Project: Torino House
Location: San Isidro, Buenos Aires, Argentina
Size: 485 m2
Partners: Juan Ignacio Ramos & Ignacio Ramos
This house was built in a gated community located in La Horqueta, a suburban neighborhood in the north of Buenos Aires. The clients, a couple with three children, acquired two lots in the development to build their home. The contour of the layout was determined by the setbacks and the design utilized the entire buildable area.
The project was developed in two levels: the ground floor accommodates the living-dining room, the kitchen, the maid’s quarters, the playroom and the pool house. Completing the geometry of the floor plan, a reflecting pool with water lilies was placed in the front, next to the foyer. On the second floor we placed the bedrooms and a study.
Contrasting the front facade, the back elevation is completely open with glass surfaces. All the main rooms of the house were designed facing the best views of the garden and the east exposure. In an effort to unify and enlarge the garden, the swimming pool was placed on the side of the lot, connected to the pool house.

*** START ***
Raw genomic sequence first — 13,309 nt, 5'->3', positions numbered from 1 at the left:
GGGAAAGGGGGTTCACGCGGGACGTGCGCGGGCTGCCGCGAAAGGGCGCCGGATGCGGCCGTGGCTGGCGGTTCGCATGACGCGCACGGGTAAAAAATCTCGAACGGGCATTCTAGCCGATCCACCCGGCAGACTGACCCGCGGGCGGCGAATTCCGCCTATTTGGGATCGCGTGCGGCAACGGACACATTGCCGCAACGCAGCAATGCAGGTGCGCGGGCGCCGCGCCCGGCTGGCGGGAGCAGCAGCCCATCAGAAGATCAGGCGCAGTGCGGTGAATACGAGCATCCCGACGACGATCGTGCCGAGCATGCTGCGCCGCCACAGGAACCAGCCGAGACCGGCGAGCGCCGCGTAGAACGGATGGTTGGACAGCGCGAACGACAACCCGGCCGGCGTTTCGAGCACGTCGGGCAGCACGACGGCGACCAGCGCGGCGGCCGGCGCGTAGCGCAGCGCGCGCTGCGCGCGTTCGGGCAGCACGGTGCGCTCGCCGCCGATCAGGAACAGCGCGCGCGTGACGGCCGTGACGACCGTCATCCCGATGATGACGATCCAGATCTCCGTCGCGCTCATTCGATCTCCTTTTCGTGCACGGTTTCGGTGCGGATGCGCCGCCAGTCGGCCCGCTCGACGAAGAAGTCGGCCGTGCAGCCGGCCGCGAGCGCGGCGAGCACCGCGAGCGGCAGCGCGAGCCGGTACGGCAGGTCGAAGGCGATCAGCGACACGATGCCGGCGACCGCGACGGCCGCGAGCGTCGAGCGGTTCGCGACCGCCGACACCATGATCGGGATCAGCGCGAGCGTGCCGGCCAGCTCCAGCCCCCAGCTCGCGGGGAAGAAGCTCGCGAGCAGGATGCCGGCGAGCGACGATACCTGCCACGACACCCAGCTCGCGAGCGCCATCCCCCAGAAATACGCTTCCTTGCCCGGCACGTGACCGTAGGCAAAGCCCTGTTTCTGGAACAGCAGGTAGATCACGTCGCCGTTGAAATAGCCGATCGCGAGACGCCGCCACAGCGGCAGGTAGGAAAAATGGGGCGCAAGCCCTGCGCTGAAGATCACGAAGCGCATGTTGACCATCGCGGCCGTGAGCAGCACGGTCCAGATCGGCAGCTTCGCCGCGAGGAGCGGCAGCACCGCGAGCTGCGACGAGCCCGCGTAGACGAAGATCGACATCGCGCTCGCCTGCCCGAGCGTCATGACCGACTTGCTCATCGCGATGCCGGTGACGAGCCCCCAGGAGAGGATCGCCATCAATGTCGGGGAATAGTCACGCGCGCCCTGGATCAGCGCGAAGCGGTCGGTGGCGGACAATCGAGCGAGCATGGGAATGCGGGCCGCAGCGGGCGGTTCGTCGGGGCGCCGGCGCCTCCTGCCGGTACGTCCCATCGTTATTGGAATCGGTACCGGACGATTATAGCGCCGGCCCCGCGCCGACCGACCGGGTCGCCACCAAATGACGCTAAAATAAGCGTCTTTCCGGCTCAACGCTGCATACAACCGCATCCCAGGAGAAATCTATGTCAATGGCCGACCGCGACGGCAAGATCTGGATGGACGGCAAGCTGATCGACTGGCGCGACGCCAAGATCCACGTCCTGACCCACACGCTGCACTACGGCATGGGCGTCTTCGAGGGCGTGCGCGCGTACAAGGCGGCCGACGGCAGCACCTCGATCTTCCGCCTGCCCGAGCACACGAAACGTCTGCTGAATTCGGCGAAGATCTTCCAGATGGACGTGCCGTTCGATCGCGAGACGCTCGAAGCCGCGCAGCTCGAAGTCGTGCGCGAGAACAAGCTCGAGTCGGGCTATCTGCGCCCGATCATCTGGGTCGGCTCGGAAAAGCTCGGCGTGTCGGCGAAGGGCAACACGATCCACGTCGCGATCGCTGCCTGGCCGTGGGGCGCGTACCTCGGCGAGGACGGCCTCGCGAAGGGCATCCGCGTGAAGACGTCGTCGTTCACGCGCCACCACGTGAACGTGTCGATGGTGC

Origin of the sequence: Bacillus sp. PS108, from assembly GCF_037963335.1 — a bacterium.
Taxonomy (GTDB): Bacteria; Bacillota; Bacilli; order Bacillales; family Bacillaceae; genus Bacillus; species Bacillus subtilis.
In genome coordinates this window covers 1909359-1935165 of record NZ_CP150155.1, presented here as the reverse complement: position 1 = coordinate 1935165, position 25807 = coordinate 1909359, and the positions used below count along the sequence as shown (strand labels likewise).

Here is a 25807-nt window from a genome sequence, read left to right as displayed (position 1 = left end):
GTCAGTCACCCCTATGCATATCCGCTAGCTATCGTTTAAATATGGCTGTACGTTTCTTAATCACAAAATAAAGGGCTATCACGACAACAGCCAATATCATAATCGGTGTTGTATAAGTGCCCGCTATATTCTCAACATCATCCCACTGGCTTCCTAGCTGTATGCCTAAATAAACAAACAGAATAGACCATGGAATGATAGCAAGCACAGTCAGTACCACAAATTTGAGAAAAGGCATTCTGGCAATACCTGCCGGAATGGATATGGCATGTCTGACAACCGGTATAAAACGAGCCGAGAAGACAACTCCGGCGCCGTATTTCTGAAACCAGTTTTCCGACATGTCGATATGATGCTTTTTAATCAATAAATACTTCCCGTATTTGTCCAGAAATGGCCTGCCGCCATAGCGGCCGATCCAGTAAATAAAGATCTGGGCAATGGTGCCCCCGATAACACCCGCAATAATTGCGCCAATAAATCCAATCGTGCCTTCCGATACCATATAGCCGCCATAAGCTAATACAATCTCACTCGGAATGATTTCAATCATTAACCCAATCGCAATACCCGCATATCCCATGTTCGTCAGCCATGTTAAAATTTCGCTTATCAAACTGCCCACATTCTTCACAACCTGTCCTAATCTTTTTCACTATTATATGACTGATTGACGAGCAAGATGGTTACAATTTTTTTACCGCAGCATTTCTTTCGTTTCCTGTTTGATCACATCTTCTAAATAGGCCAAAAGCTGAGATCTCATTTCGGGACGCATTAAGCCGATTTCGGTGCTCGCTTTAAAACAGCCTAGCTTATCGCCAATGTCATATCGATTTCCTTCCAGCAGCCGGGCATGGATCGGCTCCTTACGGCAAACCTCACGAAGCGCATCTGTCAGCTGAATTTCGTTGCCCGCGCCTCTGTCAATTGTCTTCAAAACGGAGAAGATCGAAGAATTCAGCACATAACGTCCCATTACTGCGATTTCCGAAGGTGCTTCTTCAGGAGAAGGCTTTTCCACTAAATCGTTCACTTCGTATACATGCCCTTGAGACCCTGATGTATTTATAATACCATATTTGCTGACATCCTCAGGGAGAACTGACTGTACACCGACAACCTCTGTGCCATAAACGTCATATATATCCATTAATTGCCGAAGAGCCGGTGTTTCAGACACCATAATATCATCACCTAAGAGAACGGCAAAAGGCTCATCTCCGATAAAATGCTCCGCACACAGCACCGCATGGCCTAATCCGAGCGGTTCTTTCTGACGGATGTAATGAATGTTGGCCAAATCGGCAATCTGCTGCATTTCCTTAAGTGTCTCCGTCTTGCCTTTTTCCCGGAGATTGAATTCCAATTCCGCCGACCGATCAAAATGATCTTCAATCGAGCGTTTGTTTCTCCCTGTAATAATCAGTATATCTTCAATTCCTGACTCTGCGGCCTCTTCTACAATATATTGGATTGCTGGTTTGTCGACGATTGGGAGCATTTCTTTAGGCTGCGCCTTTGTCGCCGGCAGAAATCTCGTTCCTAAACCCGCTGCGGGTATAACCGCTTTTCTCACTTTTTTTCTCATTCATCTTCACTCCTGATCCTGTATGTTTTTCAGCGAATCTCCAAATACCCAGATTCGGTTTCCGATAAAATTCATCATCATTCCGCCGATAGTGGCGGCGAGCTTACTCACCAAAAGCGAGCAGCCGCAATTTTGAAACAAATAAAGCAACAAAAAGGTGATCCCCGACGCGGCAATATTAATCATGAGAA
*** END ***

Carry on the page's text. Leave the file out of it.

The morphology of the house was defined by two horizontal concrete planes that exceed the perimeter of the floor plan and create generous overhangs. The lower slab extends over the pool house and the carport with a planted roof.
The composition of the elevations has an ironic and subtle intention. Logic suggests that a solid wall should support a lighter roof. The perception, in this case, is the opposite: the heavy concrete slabs are supported by wood and glass planes, giving a certain effect of floating. The concrete columns were coated with metal to make them visually part of the glass openings frames.
Reinforced concrete slabs, beams and columns are the main components of the structure. On the outside, the concrete is exposed and the floors were finished with concrete and travertine. On the inside, the walls were finished with plaster and concrete, and the floors, with oak wood boards.
Facing the garden, the entire ground floor expands to a large terrace. An extensive overhang supported by I-section steel columns gives the space shade and protection. This part of the house becomes essential in Buenos Aires, where the weather allows for outdoor entertainment most of the year.